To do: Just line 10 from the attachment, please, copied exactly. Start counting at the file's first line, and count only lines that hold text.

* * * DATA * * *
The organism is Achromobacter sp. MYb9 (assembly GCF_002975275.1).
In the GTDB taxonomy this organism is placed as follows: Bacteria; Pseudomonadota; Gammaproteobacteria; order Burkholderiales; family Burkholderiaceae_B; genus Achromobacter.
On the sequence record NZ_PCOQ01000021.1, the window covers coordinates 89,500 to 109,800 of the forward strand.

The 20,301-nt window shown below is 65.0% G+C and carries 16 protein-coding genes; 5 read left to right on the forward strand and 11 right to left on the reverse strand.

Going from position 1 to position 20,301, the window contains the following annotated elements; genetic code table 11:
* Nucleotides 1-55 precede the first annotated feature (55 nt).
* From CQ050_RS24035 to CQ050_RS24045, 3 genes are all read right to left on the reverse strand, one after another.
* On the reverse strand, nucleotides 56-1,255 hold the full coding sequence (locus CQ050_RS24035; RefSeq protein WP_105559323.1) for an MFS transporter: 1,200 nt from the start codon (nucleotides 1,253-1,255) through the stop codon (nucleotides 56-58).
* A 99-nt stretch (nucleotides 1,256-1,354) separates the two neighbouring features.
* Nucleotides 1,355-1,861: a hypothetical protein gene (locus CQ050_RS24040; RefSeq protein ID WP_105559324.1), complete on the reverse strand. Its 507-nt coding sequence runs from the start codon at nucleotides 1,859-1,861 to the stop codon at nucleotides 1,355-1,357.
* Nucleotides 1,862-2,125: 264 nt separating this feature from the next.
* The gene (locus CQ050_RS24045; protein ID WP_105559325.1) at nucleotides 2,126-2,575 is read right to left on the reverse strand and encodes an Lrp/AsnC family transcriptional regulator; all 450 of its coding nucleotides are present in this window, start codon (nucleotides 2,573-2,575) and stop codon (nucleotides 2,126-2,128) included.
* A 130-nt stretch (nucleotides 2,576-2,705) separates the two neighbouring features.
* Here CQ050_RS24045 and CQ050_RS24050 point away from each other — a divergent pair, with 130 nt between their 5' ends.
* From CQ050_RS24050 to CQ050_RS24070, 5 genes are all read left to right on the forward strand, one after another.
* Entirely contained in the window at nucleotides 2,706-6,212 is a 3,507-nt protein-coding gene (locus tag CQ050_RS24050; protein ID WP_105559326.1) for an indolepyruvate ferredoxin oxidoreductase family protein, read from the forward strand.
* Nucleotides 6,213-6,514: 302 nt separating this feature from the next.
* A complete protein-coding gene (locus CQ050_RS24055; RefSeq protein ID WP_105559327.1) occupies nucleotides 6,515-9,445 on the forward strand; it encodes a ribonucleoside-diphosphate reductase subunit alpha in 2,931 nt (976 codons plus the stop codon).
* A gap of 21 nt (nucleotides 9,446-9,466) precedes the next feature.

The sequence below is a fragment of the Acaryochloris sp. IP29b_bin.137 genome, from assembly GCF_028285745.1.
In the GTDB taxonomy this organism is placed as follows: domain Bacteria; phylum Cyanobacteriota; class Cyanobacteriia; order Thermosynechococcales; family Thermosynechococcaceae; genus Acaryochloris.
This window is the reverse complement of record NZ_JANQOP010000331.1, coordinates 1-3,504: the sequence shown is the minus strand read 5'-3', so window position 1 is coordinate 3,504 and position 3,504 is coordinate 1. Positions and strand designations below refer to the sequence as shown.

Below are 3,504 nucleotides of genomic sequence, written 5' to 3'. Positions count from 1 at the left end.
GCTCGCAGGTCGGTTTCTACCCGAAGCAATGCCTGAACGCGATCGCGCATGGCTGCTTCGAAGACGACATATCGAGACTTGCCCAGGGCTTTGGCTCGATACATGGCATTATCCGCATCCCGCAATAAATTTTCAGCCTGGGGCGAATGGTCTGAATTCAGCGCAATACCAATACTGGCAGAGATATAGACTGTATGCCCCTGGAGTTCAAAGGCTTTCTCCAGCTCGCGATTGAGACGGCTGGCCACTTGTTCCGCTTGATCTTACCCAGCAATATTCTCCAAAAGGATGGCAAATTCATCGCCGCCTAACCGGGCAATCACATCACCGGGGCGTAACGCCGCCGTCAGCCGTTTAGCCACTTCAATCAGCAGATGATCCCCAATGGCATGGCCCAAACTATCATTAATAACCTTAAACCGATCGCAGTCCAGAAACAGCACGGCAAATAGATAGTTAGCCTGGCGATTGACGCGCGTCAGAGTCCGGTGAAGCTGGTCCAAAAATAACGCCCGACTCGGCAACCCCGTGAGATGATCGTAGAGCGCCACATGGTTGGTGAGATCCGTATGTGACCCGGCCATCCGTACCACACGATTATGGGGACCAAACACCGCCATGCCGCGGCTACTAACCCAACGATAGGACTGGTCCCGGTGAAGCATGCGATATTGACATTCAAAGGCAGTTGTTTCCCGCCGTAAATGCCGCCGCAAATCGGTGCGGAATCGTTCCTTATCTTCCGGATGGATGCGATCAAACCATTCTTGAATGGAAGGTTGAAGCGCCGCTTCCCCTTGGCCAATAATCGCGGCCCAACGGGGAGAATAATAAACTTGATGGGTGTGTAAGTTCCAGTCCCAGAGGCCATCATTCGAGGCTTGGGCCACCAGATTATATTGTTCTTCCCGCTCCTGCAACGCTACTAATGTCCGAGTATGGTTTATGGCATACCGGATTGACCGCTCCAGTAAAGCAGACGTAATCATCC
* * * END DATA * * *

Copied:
* Nucleotides 1,355-1,861: a hypothetical protein gene (locus CQ050_RS24040; RefSeq protein ID WP_105559324.1), complete on the reverse strand. Its 507-nt coding sequence runs from the start codon at nucleotides 1,859-1,861 to the stop codon at nucleotides 1,355-1,357.